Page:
The Ashtavakra Gita or the Song of Ashtavakra, also known
as The Song of the Eightfold Cripple, the Ashtavakra Gita or
the Ashtavakra Samhita scripture which documents a dialogue
between the Perfect Master Ashtavakra and Janaka, the King
There are 298 stanzas of the Gita dwelling on various
aspects of liberation, have no reference to God.
Ashtavakra’s discourse is divided into 20 chapters, which
deal with detachment, quietude, wisdom, happiness,
tranquillity, self-knowledge, peace, self-repose and
The Ashtavakra Gita teaches that one is already free once
one realises one is free. It paints a picture of The Master
as someone who continues to keep up their responsibilities
in the world, not because they believe they have to or due
to any worldy attachments, but simply that it is in their
nature to do so. To avoid misinterpretation in this regard
teachers traditionally recommend that Ashtavakra Gita be
pursued by only those who have already advanced on the
Part I – Part
II – Part
Once upon a time there was a student of the scriptures
who could not support his family. He would work hard all day
every day and then read aloud the holy language of sacred
verses late into the night. His wife, round of belly with
their coming child, would sit besides him in the dim room,
listening as her weary beloved chanted the ancient words.
One late night in her eighth month a voice from inside her
belly said to the father: “Sir, please be attentive – you
are mispronouncing that verse.” Tired and short-tempered,
without thinking why he would feel so enraged at being
corrected by an unborn child, the father cursed the voice-
and because the father had built up merit, his curse took
hold: the child was born deformed, with eight crooks in his
body. That child was called Ashtavakra, a name which means
`eight bends’. Everyone who saw him laughed in derision.
That crippled child was an enlightened master who took birth
in this family to reveal in simple words the essence of
mystical experience. Janaka, king of the known world, father
of the bride of God, Sita, daughter of the earth, that very
King Janaka became this crippled boy’s disciple.
The book based on that event is called The Song of the
Eightfold Cripple, or Ashtavakra Gita. Ashtavakra was not
keen on accepting students, and so had few. When King Janaka
came to hear of the wisdom of the crippled child he
approached the boy as a humble student, not a commanding
king. The boy accepted the king instantly as his disciple.
This caused some talk in the sangha.
Ah, Ashtavakra does have favourites after all, he
accepted the king without any of the trials he had all of us
face !~ This grumbling became a quiet force, and Ashtavakra
knew of it. One day the King was late and so the boy delayed
his discourse. The moment the king arrived, Ashtavakra
spoke: `This day I have had a vision, the capitol city will
erupt in terrible fires and earthquakes- all there will die.
Those who have loved ones or valuables there must hurry now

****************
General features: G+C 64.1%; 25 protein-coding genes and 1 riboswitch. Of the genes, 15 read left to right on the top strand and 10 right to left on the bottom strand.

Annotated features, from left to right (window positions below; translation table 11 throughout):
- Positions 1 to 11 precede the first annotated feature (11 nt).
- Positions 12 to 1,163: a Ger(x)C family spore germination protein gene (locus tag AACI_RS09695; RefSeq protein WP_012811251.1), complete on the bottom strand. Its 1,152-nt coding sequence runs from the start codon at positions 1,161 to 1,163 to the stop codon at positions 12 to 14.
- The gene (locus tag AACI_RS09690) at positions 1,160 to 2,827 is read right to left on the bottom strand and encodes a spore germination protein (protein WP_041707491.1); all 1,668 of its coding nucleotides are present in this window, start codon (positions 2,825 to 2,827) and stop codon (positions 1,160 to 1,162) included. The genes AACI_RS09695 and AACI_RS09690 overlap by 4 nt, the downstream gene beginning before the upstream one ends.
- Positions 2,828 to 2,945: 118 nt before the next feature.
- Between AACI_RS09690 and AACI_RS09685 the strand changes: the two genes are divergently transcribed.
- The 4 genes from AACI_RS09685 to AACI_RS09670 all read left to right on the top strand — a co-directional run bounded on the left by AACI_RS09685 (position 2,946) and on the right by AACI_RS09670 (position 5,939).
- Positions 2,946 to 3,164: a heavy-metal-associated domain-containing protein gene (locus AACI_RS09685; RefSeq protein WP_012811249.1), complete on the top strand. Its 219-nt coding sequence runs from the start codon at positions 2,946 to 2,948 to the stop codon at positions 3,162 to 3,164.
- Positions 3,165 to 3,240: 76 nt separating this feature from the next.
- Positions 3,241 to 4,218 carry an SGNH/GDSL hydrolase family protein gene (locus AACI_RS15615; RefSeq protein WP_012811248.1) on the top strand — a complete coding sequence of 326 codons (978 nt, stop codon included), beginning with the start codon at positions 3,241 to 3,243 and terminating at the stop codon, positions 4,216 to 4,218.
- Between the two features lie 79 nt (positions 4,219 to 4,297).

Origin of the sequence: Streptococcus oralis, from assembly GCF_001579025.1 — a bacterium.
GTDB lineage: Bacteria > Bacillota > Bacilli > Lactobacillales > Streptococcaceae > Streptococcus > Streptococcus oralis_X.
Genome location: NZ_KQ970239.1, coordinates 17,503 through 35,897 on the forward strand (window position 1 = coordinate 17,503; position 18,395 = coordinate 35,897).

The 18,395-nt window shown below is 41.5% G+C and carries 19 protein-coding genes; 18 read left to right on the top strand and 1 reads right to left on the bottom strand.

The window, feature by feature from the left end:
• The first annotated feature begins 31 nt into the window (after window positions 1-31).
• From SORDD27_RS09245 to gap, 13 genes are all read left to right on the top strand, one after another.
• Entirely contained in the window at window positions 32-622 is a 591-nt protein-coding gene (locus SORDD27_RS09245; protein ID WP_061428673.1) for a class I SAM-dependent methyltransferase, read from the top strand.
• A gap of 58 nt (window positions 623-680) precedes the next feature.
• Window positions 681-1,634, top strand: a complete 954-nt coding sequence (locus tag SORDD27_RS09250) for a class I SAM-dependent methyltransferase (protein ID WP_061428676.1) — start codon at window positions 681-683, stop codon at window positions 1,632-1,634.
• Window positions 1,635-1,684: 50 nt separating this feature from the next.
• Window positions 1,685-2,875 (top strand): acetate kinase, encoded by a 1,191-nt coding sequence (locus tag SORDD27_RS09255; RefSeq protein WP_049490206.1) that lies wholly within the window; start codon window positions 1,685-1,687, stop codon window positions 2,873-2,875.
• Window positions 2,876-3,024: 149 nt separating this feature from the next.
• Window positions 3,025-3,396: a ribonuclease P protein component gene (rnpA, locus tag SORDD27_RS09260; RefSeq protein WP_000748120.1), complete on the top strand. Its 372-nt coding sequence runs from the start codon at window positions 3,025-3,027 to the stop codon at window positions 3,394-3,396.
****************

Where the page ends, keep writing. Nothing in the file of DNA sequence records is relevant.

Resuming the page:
if they wish to save anything!’ All the monks left. As the
dust settled, only the boy and the king were sitting. The
boy said softly, `Great king, is there nothing you would
save?` Janaka replied, My lord and my friend, you are my
only treasure. The cripple nodded and softly said, Well then
if I am indeed your treasure, mount your horse now and go
and gather my students back to me, tell them I have been
mistaken, the capitol city is in no danger.
Take your horse, and go. Rising to do as bidden, the King
put his foot into the stirrup, and as he swung up over the
saddle, realisation dawned in his mind. He swallowed, looked
about him at this new earth, heard new birds singing for the
first time, and then looked at the cripple at his feet. The
two looked at one another, and then the king left to find
the other students. Once back, the other students grumbled
at being sent about here and there on foolish errands. One
or two however did soon understand why the master had chosen
the king as a student in his own way. This is what was said
that day, as all sat about and heard these words of
THE VERSES OF ASHTAVAKRA GITA Janaka said:
How is knowledge to be acquired? How is liberation to be
attained? And how is dispassion to be reached?
Tell me this, sir.
1.1 Ashtavakra said: If you are seeking liberation, my
dearest one, shun the objects of the senses like poison.
Draught the nectar of tolerance, sincerity, compassion,
contentment and truthfulness.
1.2 You are neither earth, water, fire, air or even
ether. For liberation know yourself as consisting of
consciousness, the witness of these five.
1.3 If only you will remain resting in consciousness,
seeing yourself as distinct from the body, then even now you
will become happy, peaceful and free from bonds.
1.4 You do not belong to the brahmin or warrior or any
other caste, you are not at any stage, nor are you anything
that the eye can see. You are unattached and formless, the
witness of everything – now be happy.
1.5 Righteousness and unrighteousness, pleasure and pain
are purely of the mind and are no concern of yours. You are
neither the doer nor the reaper of the consequences; you are
1.6 You are the one witness of everything, and are always
totally free. The cause of bondage is that one sees the
witness as something other than this.
1.7 Since you have been bitten by that black snake of
self-opinion- thinking foolishly that `I am the doer,’, now
drink the nectar in the fact that “I am not the doer”, and
now be happy.
1.8 Burn down the forest of ignorance with the fire of
understanding. Know `I am the one pure awareness.’ With such
ashes now be happy, free from distress.
1.9 That in which all this appears is but imagined like
the snake in a rope; that joy, supreme knowledge and
awareness is what you are; now be happy.
1.10 If one thinks of oneself as free, one is free, and
if one thinks of oneself as bound, one is bound. Here this
saying `Thinking makes it so’ is true .
1.11 Your real nature is one perfect, free, and
actionless consciousness, the all-pervading witness –
unattached to anything, desireless, at peace. It is illusion
that you seem to be involved in any other matter.
1.12 Meditate on yourself as motionless awareness, free
from any dualism, giving up the mistaken idea that you are
just a derivative consciousness; anything external or
internal is false.
1.13 You have long been trapped in the snare of
identification with the body. Sever it with the knife of
knowledge that “I am awareness”, and be happy, my
1.14 You are really unbound and actionless,
selfilluminating and spotless already. The cause of your
bondage is that you are still resorting to stilling the
1.15 All of this is really filled by you and strung out
in you, for what you consist of is pure awareness – so don’t
1.16 You are unconditioned and changeless, formless and
immovable, unfathomable awareness, imperturbable- such
consciousness is unclinging.
1.17 Recognise that the apparent is unreal, while the
unmanifest is abiding. Through this initiation into truth
you will escape falling into unreality again.
1.18 Just as a mirror exists as part and apart from its
reflected images, so the Supreme Lord exists as part and